Which clients in your treatment court have a history of trauma? How can you find out? Why does it matter? While the conversation about the prevalence and devastating effects of trauma has become increasingly open in justice settings, many treatment courts may be blind to it in their own programs or simply hope that good intentions will prevent further trauma. Perhaps now is the time to self-reflect as a treatment court and to take small, but meaningful actions right now.
According to SAMHSA, “Individual trauma results from an event, series of events, or a set of circumstances that is experienced by an individual as physically or emotionally harmful or life threatening and that has lasting adverse effects on the individual’s functioning and mental, physical, social, emotional, or spiritual well-being, (2014a, p. 7).” Trauma experiences can diminish the ability of treatment court participants to engage in programs and long-term recovery. So, what does it mean for organizations to be trauma-informed? First, in order for treatment court programs to fully embody a trauma-informed system of care, all program staff must:
1. Have a basic realization of the origins of trauma and the impact this can have on individuals, families, groups, and communities.
2. Be able to recognize the signs of trauma in individuals.
3. Continuously assess the ways in which policies, procedures, and practices should be revised in order to allow staff to respond to individuals appropriately.
4. Resist engaging in action(s) that may result in re-traumatization.
In addition, SAMHSA (2014a) identifies six key principles that should serve as the foundation for developing your trauma-informed systems of care.
1. Safety (this is #1 for a reason) – above all else, participants’ physical & emotional safety should be promoted in all settings & through all interactions. Individuals (i.e., staff and participants) who do not feel safe will not fully engage.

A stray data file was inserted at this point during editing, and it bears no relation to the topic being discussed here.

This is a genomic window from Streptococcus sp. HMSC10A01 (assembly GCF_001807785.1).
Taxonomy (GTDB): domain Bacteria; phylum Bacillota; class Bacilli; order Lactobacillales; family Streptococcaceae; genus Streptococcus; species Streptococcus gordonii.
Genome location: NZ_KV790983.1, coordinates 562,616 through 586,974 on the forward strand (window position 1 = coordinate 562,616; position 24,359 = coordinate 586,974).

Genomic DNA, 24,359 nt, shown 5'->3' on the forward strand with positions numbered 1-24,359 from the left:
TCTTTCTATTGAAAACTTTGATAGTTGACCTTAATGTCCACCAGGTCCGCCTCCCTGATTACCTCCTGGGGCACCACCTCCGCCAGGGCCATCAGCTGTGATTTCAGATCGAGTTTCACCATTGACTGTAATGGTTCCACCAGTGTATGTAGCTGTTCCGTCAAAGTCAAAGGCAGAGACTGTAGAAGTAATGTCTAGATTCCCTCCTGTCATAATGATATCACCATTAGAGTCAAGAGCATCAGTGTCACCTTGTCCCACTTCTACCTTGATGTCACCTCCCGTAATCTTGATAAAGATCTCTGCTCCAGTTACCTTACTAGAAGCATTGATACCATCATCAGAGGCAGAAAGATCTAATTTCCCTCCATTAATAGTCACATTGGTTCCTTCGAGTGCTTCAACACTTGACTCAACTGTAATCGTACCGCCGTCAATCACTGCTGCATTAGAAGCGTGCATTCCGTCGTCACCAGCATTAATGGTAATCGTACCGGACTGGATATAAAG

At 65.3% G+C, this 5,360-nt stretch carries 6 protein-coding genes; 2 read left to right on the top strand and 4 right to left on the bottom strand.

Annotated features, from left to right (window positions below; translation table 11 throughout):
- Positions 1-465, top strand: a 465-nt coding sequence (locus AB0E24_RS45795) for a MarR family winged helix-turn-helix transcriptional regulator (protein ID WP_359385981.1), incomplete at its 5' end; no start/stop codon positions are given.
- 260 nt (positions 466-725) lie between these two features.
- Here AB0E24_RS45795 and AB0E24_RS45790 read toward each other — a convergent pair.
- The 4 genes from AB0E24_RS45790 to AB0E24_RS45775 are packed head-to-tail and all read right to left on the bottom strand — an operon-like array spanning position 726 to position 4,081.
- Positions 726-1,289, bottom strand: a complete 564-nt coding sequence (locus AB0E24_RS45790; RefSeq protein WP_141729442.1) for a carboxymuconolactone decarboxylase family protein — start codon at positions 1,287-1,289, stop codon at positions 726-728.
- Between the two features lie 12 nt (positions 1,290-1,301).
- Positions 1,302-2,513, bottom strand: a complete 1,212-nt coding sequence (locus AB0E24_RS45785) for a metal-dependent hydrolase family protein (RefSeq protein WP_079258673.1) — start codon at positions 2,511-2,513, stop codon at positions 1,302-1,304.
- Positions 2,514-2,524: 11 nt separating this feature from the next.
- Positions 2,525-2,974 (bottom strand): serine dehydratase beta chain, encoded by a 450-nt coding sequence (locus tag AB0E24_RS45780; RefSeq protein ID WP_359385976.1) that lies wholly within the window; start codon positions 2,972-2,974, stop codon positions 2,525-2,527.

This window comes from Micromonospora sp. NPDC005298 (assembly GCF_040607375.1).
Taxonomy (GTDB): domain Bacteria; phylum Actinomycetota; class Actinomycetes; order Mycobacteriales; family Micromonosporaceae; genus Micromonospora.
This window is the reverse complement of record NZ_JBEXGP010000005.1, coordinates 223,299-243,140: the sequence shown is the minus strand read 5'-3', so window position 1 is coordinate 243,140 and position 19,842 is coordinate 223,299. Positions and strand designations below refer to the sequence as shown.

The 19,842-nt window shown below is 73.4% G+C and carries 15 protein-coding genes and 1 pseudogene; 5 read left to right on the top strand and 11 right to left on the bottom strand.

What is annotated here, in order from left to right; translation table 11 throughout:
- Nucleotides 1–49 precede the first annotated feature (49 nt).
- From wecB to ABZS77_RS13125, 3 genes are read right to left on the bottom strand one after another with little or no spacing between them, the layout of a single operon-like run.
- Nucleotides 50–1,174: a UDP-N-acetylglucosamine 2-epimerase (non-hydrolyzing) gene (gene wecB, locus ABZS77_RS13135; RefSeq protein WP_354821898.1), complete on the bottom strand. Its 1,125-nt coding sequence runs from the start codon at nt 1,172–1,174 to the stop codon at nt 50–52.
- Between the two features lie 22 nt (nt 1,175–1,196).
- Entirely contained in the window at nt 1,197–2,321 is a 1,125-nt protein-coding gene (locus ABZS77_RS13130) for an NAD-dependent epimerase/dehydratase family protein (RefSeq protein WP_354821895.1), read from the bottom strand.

2. Trustworthiness & Transparency – treatment court operations should be transparent and conducted with an eye toward developing and maintaining mutual trust between and among stakeholders and participants.
3. Peer Support – incorporating peer recovery support specialists into your treatment court program is an effective way for individuals with lived experience to assist participants in their recovery.
4. Collaboration & Mutuality – recognizing and acknowledging that all treatment court team members and participants have unique roles/responsibilities is key to developing collaborative relationships based on mutuality and respect.
5. Empowerment, Voice, & Choice – treatment court team members look for opportunities to empower participants to make decisions and have a voice in their recovery.
6. Cultural, Historical, & Gender Issues – the treatment court program provides participants with access to clinical and recovery support services that are responsive to their cultural, racial/ethnic, and gender needs.
A good place to start moving toward being a trauma-informed treatment court is to screen participants for trauma exposure to determine which individuals are in need of a more thorough assessment and trauma-specific services. Several screening and assessment tools have been validated with justice-involved populations; a sample list is attached. This is by no means an exhaustive list, and note that separate tools have been developed for youth (Collaborative for Change, 2016) and adults (SAMHSA, 2015). Many of these tools are free, while some charge a nominal fee.
To conduct a screen sensitively that will yield valid responses, it is recommended that programs “take the time to prepare and explain the screening and assessment process to the client gives him or her a greater sense of control and safety over the assessment process.” (SAMHSA, 2014b, p. 94). Be prepared to reassess individuals as they grow more willing to disclose information over time.
In the coming months, Beyond the Field entries will periodically highlight literature on trauma-informed practices for different components of treatment courts, including drug testing, courtroom set-up and structure, team dynamics, use of language, and providing participants opportunities to have a voice and make choices.
Written by Drs. Kristen DeVall & Sally MacKain